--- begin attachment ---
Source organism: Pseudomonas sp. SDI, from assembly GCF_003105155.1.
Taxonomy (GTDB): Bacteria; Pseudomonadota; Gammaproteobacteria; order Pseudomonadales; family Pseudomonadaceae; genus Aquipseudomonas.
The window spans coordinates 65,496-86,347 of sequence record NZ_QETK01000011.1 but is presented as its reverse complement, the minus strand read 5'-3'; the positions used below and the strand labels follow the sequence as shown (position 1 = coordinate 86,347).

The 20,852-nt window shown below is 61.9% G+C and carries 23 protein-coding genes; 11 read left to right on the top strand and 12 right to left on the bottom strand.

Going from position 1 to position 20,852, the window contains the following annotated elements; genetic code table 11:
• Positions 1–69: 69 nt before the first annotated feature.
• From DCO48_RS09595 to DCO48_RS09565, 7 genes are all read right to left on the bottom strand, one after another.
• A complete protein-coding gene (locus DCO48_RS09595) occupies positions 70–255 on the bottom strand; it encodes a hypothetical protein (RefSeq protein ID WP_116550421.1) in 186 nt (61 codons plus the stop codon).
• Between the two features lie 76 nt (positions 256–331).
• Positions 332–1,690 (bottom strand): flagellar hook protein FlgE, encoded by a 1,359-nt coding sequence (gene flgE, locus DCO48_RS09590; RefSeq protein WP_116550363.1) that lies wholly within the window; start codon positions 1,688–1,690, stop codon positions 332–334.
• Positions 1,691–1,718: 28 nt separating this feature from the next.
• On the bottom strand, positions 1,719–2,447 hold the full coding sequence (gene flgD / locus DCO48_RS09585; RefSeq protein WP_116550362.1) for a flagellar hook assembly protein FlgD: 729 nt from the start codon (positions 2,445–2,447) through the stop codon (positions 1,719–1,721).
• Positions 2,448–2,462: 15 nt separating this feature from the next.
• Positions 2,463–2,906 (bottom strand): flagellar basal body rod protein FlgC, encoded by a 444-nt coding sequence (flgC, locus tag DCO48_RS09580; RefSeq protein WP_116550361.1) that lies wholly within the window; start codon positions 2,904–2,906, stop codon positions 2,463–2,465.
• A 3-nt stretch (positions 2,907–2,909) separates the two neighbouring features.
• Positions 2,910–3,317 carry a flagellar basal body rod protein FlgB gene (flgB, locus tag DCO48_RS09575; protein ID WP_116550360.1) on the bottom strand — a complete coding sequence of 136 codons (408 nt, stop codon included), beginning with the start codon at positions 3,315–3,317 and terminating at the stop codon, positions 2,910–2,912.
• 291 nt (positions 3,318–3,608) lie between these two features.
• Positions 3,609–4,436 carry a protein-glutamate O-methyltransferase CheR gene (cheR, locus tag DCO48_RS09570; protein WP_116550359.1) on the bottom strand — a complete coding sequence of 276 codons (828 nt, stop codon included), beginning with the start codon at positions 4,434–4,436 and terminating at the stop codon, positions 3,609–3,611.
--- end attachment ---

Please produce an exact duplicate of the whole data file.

Source organism: Pseudomonas sp. SDI, from assembly GCF_003105155.1.
Taxonomy (GTDB): Bacteria; Pseudomonadota; Gammaproteobacteria; order Pseudomonadales; family Pseudomonadaceae; genus Aquipseudomonas.
The window spans coordinates 65,496-86,347 of sequence record NZ_QETK01000011.1 but is presented as its reverse complement, the minus strand read 5'-3'; the positions used below and the strand labels follow the sequence as shown (position 1 = coordinate 86,347).

The 20,852-nt window shown below is 61.9% G+C and carries 23 protein-coding genes; 11 read left to right on the top strand and 12 right to left on the bottom strand.

Going from position 1 to position 20,852, the window contains the following annotated elements; genetic code table 11:
• Positions 1–69: 69 nt before the first annotated feature.
• From DCO48_RS09595 to DCO48_RS09565, 7 genes are all read right to left on the bottom strand, one after another.
• A complete protein-coding gene (locus DCO48_RS09595) occupies positions 70–255 on the bottom strand; it encodes a hypothetical protein (RefSeq protein ID WP_116550421.1) in 186 nt (61 codons plus the stop codon).
• Between the two features lie 76 nt (positions 256–331).
• Positions 332–1,690 (bottom strand): flagellar hook protein FlgE, encoded by a 1,359-nt coding sequence (gene flgE, locus DCO48_RS09590; RefSeq protein WP_116550363.1) that lies wholly within the window; start codon positions 1,688–1,690, stop codon positions 332–334.
• Positions 1,691–1,718: 28 nt separating this feature from the next.
• On the bottom strand, positions 1,719–2,447 hold the full coding sequence (gene flgD / locus DCO48_RS09585; RefSeq protein WP_116550362.1) for a flagellar hook assembly protein FlgD: 729 nt from the start codon (positions 2,445–2,447) through the stop codon (positions 1,719–1,721).
• Positions 2,448–2,462: 15 nt separating this feature from the next.
• Positions 2,463–2,906 (bottom strand): flagellar basal body rod protein FlgC, encoded by a 444-nt coding sequence (flgC, locus tag DCO48_RS09580; RefSeq protein WP_116550361.1) that lies wholly within the window; start codon positions 2,904–2,906, stop codon positions 2,463–2,465.
• A 3-nt stretch (positions 2,907–2,909) separates the two neighbouring features.
• Positions 2,910–3,317 carry a flagellar basal body rod protein FlgB gene (flgB, locus tag DCO48_RS09575; protein ID WP_116550360.1) on the bottom strand — a complete coding sequence of 136 codons (408 nt, stop codon included), beginning with the start codon at positions 3,315–3,317 and terminating at the stop codon, positions 2,910–2,912.
• 291 nt (positions 3,318–3,608) lie between these two features.
• Positions 3,609–4,436 carry a protein-glutamate O-methyltransferase CheR gene (cheR, locus tag DCO48_RS09570; protein WP_116550359.1) on the bottom strand — a complete coding sequence of 276 codons (828 nt, stop codon included), beginning with the start codon at positions 4,434–4,436 and terminating at the stop codon, positions 3,609–3,611.